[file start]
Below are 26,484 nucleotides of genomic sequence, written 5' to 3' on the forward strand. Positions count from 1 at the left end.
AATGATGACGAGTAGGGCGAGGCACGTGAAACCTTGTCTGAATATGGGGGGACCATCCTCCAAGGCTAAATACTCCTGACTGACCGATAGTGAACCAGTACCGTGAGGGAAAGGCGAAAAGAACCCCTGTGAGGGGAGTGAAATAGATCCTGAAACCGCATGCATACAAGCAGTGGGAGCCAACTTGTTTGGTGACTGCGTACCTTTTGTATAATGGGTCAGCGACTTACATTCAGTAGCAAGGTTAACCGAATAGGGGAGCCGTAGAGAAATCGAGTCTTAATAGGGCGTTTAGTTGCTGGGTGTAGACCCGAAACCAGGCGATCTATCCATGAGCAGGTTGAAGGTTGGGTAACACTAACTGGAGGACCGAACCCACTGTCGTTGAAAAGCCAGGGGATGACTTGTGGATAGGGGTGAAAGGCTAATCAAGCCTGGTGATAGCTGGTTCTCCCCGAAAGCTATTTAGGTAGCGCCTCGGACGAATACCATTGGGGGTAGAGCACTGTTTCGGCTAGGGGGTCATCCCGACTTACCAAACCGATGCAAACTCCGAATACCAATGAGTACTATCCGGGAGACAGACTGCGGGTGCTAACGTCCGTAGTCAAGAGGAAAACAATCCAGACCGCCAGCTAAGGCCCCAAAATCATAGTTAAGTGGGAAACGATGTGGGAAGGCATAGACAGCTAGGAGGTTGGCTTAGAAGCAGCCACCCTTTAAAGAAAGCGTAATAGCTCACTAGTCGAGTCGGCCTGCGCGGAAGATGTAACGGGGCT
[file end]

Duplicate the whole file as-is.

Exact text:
Below are 26,484 nucleotides of genomic sequence, written 5' to 3' on the forward strand. Positions count from 1 at the left end.
AATGATGACGAGTAGGGCGAGGCACGTGAAACCTTGTCTGAATATGGGGGGACCATCCTCCAAGGCTAAATACTCCTGACTGACCGATAGTGAACCAGTACCGTGAGGGAAAGGCGAAAAGAACCCCTGTGAGGGGAGTGAAATAGATCCTGAAACCGCATGCATACAAGCAGTGGGAGCCAACTTGTTTGGTGACTGCGTACCTTTTGTATAATGGGTCAGCGACTTACATTCAGTAGCAAGGTTAACCGAATAGGGGAGCCGTAGAGAAATCGAGTCTTAATAGGGCGTTTAGTTGCTGGGTGTAGACCCGAAACCAGGCGATCTATCCATGAGCAGGTTGAAGGTTGGGTAACACTAACTGGAGGACCGAACCCACTGTCGTTGAAAAGCCAGGGGATGACTTGTGGATAGGGGTGAAAGGCTAATCAAGCCTGGTGATAGCTGGTTCTCCCCGAAAGCTATTTAGGTAGCGCCTCGGACGAATACCATTGGGGGTAGAGCACTGTTTCGGCTAGGGGGTCATCCCGACTTACCAAACCGATGCAAACTCCGAATACCAATGAGTACTATCCGGGAGACAGACTGCGGGTGCTAACGTCCGTAGTCAAGAGGAAAACAATCCAGACCGCCAGCTAAGGCCCCAAAATCATAGTTAAGTGGGAAACGATGTGGGAAGGCATAGACAGCTAGGAGGTTGGCTTAGAAGCAGCCACCCTTTAAAGAAAGCGTAATAGCTCACTAGTCGAGTCGGCCTGCGCGGAAGATGTAACGGGGCT